What home office expenses are deductible?
Generally, if you run a business from your home and use a separate room or area of your home for that business, you may be able to deduct certain expenses as home office expenses. To be able to take such home office deductions, you must be able to prove that you use that particular area of your home exclusively, and on a regular basis, either as your primary place of business or as a place of business to meet with clients and customers. While it is not necessary for the area to be a separate room or otherwise physically separated from other parts of the house, your deduction is more likely to be upheld if this is the case. When you have a valid home office, you can deduct a variety of expenses, as long as the benefit the office space, such as a portion of your real estate taxes, mortgage interest, utility bills, as well as those repair and construction expenses directly related to the home office area.
You can calculate what portion of expenses can be deducted for the home office in one of two ways. First, you can compare the square footage of the home office area to the square footage of the rest of your home, and use that percentage (for example, if you home is 2000 square feet, and your office is 300 square feet, you could deduct 15% of the relevant expenses). Alternatively, when your home’s rooms are all comparably sized, you can calculate the proper percentage by comparing the number of rooms used for your office to the number of total rooms in your home (thus, if you use two rooms for your home office, and your home has eight total rooms, your home office percentage would be 20%).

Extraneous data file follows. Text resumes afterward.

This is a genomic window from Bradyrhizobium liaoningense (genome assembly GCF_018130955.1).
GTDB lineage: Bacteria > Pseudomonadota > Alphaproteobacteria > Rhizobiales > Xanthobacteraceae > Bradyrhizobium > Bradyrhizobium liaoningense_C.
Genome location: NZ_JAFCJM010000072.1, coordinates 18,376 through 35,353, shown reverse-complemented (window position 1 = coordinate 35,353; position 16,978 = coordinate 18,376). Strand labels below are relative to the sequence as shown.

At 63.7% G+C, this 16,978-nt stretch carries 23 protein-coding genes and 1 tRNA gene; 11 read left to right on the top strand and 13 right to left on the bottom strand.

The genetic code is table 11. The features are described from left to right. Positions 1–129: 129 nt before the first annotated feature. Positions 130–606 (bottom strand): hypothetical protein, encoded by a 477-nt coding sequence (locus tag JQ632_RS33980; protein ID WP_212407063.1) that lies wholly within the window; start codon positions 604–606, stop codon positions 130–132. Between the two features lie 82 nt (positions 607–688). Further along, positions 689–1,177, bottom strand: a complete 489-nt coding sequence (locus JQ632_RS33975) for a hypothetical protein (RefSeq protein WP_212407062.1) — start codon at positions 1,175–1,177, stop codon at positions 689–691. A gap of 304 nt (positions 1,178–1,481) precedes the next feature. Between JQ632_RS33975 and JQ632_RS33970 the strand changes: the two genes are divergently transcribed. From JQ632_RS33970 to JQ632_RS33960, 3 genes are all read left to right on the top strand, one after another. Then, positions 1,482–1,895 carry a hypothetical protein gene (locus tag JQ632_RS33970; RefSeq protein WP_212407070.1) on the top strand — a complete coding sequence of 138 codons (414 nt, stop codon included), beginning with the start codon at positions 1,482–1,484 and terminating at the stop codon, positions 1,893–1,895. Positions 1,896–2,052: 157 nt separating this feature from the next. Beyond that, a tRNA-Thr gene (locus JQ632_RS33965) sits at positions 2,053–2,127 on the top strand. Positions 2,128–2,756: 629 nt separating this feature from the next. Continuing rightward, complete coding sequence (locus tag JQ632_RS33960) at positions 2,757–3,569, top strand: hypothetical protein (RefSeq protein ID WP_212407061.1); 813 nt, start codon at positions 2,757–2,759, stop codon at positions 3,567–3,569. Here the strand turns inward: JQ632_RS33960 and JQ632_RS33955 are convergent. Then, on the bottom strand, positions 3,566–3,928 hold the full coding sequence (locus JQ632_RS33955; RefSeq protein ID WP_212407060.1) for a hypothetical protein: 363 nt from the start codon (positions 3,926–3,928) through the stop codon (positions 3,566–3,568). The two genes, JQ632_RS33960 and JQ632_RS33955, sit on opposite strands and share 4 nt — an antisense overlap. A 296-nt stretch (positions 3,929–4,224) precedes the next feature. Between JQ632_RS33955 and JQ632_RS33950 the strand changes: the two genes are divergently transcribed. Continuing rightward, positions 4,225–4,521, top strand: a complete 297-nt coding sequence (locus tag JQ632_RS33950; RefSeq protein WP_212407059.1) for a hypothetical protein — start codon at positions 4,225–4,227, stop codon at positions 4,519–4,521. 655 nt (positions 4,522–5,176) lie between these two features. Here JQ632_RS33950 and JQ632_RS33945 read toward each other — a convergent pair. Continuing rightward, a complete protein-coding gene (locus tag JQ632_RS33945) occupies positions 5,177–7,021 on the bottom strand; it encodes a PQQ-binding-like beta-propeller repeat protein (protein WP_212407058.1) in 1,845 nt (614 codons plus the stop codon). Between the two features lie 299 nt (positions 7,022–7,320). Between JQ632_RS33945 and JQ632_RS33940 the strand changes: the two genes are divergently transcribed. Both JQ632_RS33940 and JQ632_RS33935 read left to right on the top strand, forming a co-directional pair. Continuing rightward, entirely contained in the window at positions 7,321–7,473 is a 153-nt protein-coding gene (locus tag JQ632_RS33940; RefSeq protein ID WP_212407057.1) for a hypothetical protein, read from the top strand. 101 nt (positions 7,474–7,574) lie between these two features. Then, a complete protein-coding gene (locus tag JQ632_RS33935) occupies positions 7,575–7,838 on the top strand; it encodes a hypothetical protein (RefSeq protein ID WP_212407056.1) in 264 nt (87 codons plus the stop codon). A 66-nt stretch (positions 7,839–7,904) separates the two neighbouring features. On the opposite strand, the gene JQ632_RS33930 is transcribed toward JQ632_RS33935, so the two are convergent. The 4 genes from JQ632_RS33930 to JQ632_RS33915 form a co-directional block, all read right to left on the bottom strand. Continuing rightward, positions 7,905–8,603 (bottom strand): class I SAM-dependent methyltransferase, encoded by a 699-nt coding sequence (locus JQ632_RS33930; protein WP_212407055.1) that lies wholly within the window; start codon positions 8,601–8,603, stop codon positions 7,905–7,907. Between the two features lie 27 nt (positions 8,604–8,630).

If you have a primary job that is not related to your home office, but you run a secondary job from your home office, the above still applies as long as the home office is your principal place of business for your second business or it is where you meet with clients, customers or patients. While you should always have records proving your home office claims, this is particularly true where you are claiming a second business - you should have documents establishing that you are involved in such a business.
All of these home office deductions are included in the miscellaneous deductions and are therefore subject to the 2% floor (collectively with all other miscellaneous deductions). In addition, you cannot deduct any home office expenses that exceed your net business income. So if you have no net business income (for example, if you are an unpublished author), you cannot take any home office deduction.